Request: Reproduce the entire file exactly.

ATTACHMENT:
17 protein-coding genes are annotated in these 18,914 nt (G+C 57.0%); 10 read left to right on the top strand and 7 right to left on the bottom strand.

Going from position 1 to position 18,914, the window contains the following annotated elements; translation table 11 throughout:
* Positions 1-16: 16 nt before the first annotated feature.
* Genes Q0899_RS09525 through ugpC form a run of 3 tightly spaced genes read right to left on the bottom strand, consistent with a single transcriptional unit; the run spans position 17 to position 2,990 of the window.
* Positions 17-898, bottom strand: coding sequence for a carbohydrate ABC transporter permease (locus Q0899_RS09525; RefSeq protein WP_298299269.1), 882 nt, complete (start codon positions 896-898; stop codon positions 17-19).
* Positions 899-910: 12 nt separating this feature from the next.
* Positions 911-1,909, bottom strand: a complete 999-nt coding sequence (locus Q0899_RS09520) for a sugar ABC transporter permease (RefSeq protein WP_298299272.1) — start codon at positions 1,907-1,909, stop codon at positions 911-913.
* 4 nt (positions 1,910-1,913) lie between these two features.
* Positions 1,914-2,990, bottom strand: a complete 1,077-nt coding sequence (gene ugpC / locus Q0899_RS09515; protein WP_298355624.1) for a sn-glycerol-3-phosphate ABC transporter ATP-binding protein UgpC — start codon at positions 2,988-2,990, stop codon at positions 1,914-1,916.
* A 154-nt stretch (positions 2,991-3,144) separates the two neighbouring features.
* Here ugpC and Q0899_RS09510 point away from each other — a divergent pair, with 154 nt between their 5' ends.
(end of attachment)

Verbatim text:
17 protein-coding genes are annotated in these 18,914 nt (G+C 57.0%); 10 read left to right on the top strand and 7 right to left on the bottom strand.

Going from position 1 to position 18,914, the window contains the following annotated elements; translation table 11 throughout:
* Positions 1-16: 16 nt before the first annotated feature.
* Genes Q0899_RS09525 through ugpC form a run of 3 tightly spaced genes read right to left on the bottom strand, consistent with a single transcriptional unit; the run spans position 17 to position 2,990 of the window.
* Positions 17-898, bottom strand: coding sequence for a carbohydrate ABC transporter permease (locus Q0899_RS09525; RefSeq protein WP_298299269.1), 882 nt, complete (start codon positions 896-898; stop codon positions 17-19).
* Positions 899-910: 12 nt separating this feature from the next.
* Positions 911-1,909, bottom strand: a complete 999-nt coding sequence (locus Q0899_RS09520) for a sugar ABC transporter permease (RefSeq protein WP_298299272.1) — start codon at positions 1,907-1,909, stop codon at positions 911-913.
* 4 nt (positions 1,910-1,913) lie between these two features.
* Positions 1,914-2,990, bottom strand: a complete 1,077-nt coding sequence (gene ugpC / locus Q0899_RS09515; protein WP_298355624.1) for a sn-glycerol-3-phosphate ABC transporter ATP-binding protein UgpC — start codon at positions 2,988-2,990, stop codon at positions 1,914-1,916.
* A 154-nt stretch (positions 2,991-3,144) separates the two neighbouring features.
* Here ugpC and Q0899_RS09510 point away from each other — a divergent pair, with 154 nt between their 5' ends.